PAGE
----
First, a small “pilot” hole is drilled into the jaw. This hole is slowly widened to give the implant screw room. After the screw is in the jaw, a protective cover is placed on top to permit healing and for the titanium to anchor. This anchoring is called “osseointegration.”
After several months, the protective cover is removed and a temporary crown is placed on top of the dental implant. The gum grows and shapes itself around the temporary crown. Later, the temporary crown is replaced with a permanent one.
There are narrower “mini-implants” available for small teeth and incisors. These smaller implants, which are about half the width of traditional implants, are less costly.
Seniors today are more likely to keep their teeth than they were a decade ago. However, studies indicate that older people have the highest rates of periodontal (gum) disease and need to do more to maintain good oral health. Some facts:
* About 25 percent of people age 65 and older have lost all of their teeth.
* Periodontal disease and tooth decay are the leading causes of tooth loss in older adults.
* At least half of non-institutionalized people over age 55 have periodontal disease.
* Receding gum tissue affects the majority of older people.
If you have a question, please write to firstname.lastname@example.org.
Keeping connected is the cornerstone of today’s Internet Age. The desire to keep connected has driven the development of the Internet and its social networking sites. The Susquehanna County Library’s website is essential to its operations.
For the past year, the Susquehanna County Library has made it possible to keep its patrons “in the loop” by providing an online newsletter. Using this method, the Library is able to update patrons much more frequently about upcoming events. We invite you to sign up by visiting our website www.susqcolibrary.org and clicking on “join our newsletter” on the right hand side of the home page.
If you have already signed up, you would have been alerted to these two upcoming October events: the Antique Appraisal Night on October 15 at St. Paul’s Church Hall in Montrose from 7 to 9 p.m. and the Halloween Family Story Time from 2:30 to 3:30 p.m. on October 23 in the Children’s Room at the Montrose Library. For more details, check the Library’s website.
However, we still need to be able to “connect” with you by regular mail. All county residents have now received their new 911 addresses. Have you also visited your local library and filed out an updated library card? If not, we urge you to do so as soon as possible.
If you have not been to the library in a while, take some time to browse our collection and see what is new and interesting. Remember the Susquehanna County Library’s goal is to become your resource for lifetime learning.
The Right Time To Sell
With the price of gold over $1,000 per troy ounce, people have asked me if they should sell Great Aunt Edna’s rings and bracelets. Is the price of gold going to go up more based on fears of economic troubles? Will governments around the world take actions that change the price a lot, one way or another? And what’s the value we should put on loyalty to Great Aunt Edna’s memory?
A geologist cannot usefully advise you about economic policy made at the international level or about balancing Edna’s memory versus being able to pay the rent. But the high price of gold has led me to some rumination about the world’s first, extraordinarily precious metal.
Not all that glitters is gold, to be sure, but when I once had the chance to personally heft a gold bar (no easy feat for a lightweight), I surely admitted that gold has a strong allure. I was visiting a geologist at Round Mountain, Nevada, where the gold comes out of an open-pit mine and is processed on-site. The final step of the work creates the gold bars, which are called “dore.” That term means they have not yet been highly purified, so they can have some silver and other metals in them. But they’re mostly gold.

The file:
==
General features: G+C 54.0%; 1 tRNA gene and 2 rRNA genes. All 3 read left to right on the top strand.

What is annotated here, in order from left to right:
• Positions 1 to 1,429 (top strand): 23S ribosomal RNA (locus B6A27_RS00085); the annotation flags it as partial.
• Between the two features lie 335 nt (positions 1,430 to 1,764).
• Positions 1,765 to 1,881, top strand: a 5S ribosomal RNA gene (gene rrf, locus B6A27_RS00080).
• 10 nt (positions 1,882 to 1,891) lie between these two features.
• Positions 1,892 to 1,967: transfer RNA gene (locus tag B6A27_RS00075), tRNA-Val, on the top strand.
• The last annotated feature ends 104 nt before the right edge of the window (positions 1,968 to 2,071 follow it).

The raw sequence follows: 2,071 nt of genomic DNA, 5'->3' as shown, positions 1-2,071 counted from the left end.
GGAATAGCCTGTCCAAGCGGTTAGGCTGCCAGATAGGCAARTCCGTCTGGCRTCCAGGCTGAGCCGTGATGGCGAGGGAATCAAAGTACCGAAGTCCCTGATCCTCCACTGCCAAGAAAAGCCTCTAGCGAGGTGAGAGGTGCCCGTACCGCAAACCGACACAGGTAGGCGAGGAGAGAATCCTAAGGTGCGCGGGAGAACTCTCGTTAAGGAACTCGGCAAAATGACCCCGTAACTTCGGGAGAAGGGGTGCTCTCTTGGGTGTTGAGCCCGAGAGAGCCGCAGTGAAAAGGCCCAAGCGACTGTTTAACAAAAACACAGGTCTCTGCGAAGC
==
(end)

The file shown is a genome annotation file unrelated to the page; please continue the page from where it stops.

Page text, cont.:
It’s tough to think clearly about gold when you’re in the presence of a lot of it, like it’s tough to be completely unemotional in the presence of the Hope Diamond. But here, in the safety of print and away from stacks of gold bars, let me lay out a bit of what I know about gold.
People likely learned to mine gold long ago where it occurred in the richest stream and beach deposits. If gold grade is high enough, you can literally simply look down at your feet as you walk along a sandy beach and pick out small nuggets and grains of gold. When gold grade drops below that, individual prospectors can either pan for gold or send their sandy diggings down sluices to process it. Both approaches help separate dense gold particles from the lighter sand around it.
But gold is found in quite different geologic settings, too. It’s often in veins of quartz in other rocks. (In the ancient world, Mother Nature was thought to be in some sense alive, so it wasn’t surprising the Earth would have “veins,” just as you have veins in your arms. Odd, from a modern perspective, but true, and preserved in our language down through the millennia.)
Geological veins are made by fluids, circulating in the Earth and depositing minerals that get left behind. I spent several years in graduate school studying how much gold will dissolve in fluids in the Earth. (Odd, also, but true, wasting my youth in such a way.)
One impressive thing about gold in your daily life is that it doesn’t dissolve at all. The ring on your finger won’t dissolve if you throw it in the boiling pot of pasta water. The gold on your crowned tooth doesn’t dissolve despite years (or for some of us, decades) of being immersed in spit, hot coffee and all the rest.
So the question for my studies as a student, essentially, was what conditions and chemicals in the Earth made it possible for gold to dissolve into fluids and move, then drop out of solution and into the veins from which we can mine it today. The answer had to do with sulfur and oxygen and some difficult points of chemistry, with lots of calculations thrown in to add to the labor. But the main issue was that the conditions where gold dissolves are rare, indeed - just as you know from your day-to-day living.
And that brings us back to Great Aunt Edna’s rings. There’s no harm in taking them in and asking for a bid. But before you take the cash and walk away from the family gold, I’d recommend leaving the buy-back place and going home. One night’s sleep could help you reach a decision you won’t regret, one way or another. There was, after all, only one Great Aunt Edna.
Dr. E. Kirsten Peters, a native of the rural Northwest, was trained as a geologist at Princeton and Harvard. This column is a service of the College of Agricultural, Human, and Natural Resource Sciences at Washington State University. Dr. Peters can be reached at email@example.com.